The problem is that the model for getting through residency is nothing close to the model for having a fulfilling and successful career for the rest of your life.
In my old job, I was a total tiara girl. I started a specialty clinic during my residency and grew it from one family to 5 families to 15 (headdownworkworkwork). And I stayed on as faculty after I graduated and continue to serve as clinic attending, and taught residents, and published in peer reviewed journals (headdownworkworkwork), and organized conferences, and grew my clinic to 50 families to 100 to 200 (headdownworkworkwork), at which point with virtually NO help and NO support staff and NO meaningful salary, I completely imploded.
Was I liked? Absolutely. People LOVED me. Was my work respected? Definitely. The residents gave me teaching awards, students would come back for a second elective rotation with me to learn more, colleagues would proudly laud my achievements to other colleagues.
Was I VALUED? No. No sir, I most certainly was not.
Because here’s the thing about being valued. (And, in general, women tend to do this more than men.) It’s super easy to confuse being valued with being liked. We get the warm fuzzies with both being liked and valued. They can look deceptively similar at first glance.
Here’s the catch. To put it bluntly, you can be extremely well liked by your colleagues, and still have promises made to you that are going to be broken, be assigned a terrible salary that doesn’t even come close to acknowledging COLI let alone acknowledge the work you do, made to feel like no matter what you do it’s never enough, and be put in a situation with no help and no real way to succeed. You can be the belle of the ball socially and work can suck suck suck.
As much as we don’t want to admit it, the reality is that it is simply not enough to pat me on the head and tell me I’m doing an exceptional job, and throw me peanuts to survive on. And for some reason, historically women (in general) have tolerated this much more so than men.
I don’t mean to digress into a gender inequality in the workplace blog (there are plenty of those out there already, and did I mention Sheryl Sandberg’s book?) This is about recognizing what you need as an individual to succeed. Personally, it took me quite some time to figure it out. I need to be truly, honestly, and tangibly valued.
Let me be clear – this is not at all solely about a paycheck. Ironically, because I’m a generalist who has specialized and am now working in a surgical department, I am BY FAR the lowest paid faculty in the department. I don’t cut into people for a living (God bless those of you who do and do it well), and my paycheck shouldn’t reflect that I do. But I will tell you one thing: as an academic clinical assistant professor, I am making a very, very nice salary. And my chairman is thrilled to give it to me. It’s like every month, there’s a little subliminal message from my department in my bank account saying “Hey Lumi, you are totally worth it! Thanks!”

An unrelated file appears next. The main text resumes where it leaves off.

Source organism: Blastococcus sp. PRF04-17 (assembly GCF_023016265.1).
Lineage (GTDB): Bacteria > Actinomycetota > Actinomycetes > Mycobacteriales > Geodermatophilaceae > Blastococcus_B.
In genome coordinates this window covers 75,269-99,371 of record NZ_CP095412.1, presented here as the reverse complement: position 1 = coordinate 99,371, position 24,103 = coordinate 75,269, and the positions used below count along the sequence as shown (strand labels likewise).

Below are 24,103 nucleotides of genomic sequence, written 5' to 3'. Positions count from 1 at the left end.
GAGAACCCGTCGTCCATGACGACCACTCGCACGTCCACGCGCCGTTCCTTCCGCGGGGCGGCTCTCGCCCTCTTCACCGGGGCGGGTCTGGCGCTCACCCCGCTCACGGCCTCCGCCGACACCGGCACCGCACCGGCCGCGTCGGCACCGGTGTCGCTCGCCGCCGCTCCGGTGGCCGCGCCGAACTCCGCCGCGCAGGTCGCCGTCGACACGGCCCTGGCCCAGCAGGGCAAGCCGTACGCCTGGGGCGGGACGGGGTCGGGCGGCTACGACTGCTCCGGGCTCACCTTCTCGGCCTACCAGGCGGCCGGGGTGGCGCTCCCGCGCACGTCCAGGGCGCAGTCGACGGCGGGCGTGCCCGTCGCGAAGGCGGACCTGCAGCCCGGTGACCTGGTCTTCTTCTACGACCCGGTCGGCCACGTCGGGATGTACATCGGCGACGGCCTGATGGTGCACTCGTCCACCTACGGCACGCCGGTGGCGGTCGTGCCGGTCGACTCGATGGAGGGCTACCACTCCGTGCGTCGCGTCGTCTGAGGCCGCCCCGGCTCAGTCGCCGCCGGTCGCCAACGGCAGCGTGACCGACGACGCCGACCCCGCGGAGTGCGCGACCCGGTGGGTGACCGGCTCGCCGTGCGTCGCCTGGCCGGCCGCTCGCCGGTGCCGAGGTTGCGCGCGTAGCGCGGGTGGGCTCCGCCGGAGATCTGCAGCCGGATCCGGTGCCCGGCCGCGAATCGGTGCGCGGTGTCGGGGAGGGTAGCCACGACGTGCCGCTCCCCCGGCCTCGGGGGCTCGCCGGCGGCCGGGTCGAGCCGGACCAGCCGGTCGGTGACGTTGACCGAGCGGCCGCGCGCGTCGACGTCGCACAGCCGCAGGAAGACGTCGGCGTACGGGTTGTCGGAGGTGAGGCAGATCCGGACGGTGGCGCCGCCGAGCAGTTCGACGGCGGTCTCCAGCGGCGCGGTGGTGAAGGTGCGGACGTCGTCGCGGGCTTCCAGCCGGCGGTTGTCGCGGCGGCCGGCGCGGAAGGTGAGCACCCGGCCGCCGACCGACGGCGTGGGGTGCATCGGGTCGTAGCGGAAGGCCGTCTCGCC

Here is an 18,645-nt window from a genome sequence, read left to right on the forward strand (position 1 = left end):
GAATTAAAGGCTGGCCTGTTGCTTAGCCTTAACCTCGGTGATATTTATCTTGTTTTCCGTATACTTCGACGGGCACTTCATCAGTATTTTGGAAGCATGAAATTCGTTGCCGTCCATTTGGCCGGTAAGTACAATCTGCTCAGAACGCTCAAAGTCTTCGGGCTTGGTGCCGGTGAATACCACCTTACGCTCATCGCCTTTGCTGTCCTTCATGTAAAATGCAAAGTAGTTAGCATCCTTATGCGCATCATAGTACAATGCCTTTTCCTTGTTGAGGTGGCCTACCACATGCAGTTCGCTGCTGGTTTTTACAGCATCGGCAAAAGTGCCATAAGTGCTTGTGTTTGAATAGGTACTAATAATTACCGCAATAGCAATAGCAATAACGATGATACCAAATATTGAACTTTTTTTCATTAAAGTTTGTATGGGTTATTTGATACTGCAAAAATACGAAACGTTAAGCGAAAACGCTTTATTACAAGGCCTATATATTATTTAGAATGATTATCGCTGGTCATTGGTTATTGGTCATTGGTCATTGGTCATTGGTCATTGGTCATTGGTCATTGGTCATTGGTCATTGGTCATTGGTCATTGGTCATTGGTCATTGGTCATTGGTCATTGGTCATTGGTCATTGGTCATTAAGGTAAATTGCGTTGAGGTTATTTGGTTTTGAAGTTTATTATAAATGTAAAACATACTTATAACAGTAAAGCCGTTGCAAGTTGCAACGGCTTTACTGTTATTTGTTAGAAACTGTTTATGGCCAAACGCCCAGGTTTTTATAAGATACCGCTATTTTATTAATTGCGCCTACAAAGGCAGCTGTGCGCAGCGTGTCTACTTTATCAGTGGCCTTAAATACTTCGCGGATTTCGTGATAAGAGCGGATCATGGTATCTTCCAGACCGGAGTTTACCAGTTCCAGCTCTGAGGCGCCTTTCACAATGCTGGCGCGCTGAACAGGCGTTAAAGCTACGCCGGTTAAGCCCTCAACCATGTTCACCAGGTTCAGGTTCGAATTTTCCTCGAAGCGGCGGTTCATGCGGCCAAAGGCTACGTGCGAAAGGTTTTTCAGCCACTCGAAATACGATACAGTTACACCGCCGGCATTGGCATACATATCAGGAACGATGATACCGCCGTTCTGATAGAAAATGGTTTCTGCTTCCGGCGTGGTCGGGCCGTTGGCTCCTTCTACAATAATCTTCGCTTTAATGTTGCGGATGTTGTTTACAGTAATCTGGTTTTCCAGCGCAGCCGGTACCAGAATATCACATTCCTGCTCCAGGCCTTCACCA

But the salary is the tip of the iceberg. Ironically it’s the small things that really add up in terms of feeling valued. When I pass my chairman in the hall and he is talking to someone I haven’t met, it is 100% guaranteed that he will stop me and say, “Oh Dr. St. Claire, have you had the pleasure of meeting so-and-so-chairman-from-blah-blah-department yet?” And then will go on to completely talk up my work ad nauseam to this poor trapped soul about how special my clinic is and all the innovative things we are doing, etc. His elevator speech has actually gotten quite good.
Or when my colleagues refer a child to me that they just don’t know what to do with, and tell me how relieved they are that I am here and can help out with complex care coordination that they just aren’t equipped to handle as surgeons.
Or when the medical assistant screening my patient leaves me a little note on the computer in the room that says “Hi Dr. St. Claire – have a super day!”
Or when my colleagues from the community ask me to chair a committee to try to bring resources together to best serve our patients and families. And then when we have the meeting at 3pm on a Monday, my clinic coordinator naturally assumes I will want it catered, because how on earth am I supposed to host a successful committee meeting without feeding the participants?
Or when our admin sees that I am still in my office on Friday at 5:30pm charting, and runs down to the first floor to bring me a Diet Coke so I can keep working (which may be the reason why I woke up so early this morning thinking about this stuff – caffeine and I are not exactly friends).
I could go on and on with these little encounters that individually could be seen as trivial. But when every single day at work is FULL of these kind of interactions, you start to feel rather glowy and lovely all the time. Do I have hard days? Of course. Do I occasionally have challenging families or situations that make me sad that I can’t do more? Absolutely. But working in an environment where I am not only liked and respected, but valued, makes me finally, finally understand what Confucious was talking about when he said,
“Choose a job you love, and you will never have to work a day in your life.”
I get it now. I just had to find a job that loves me back.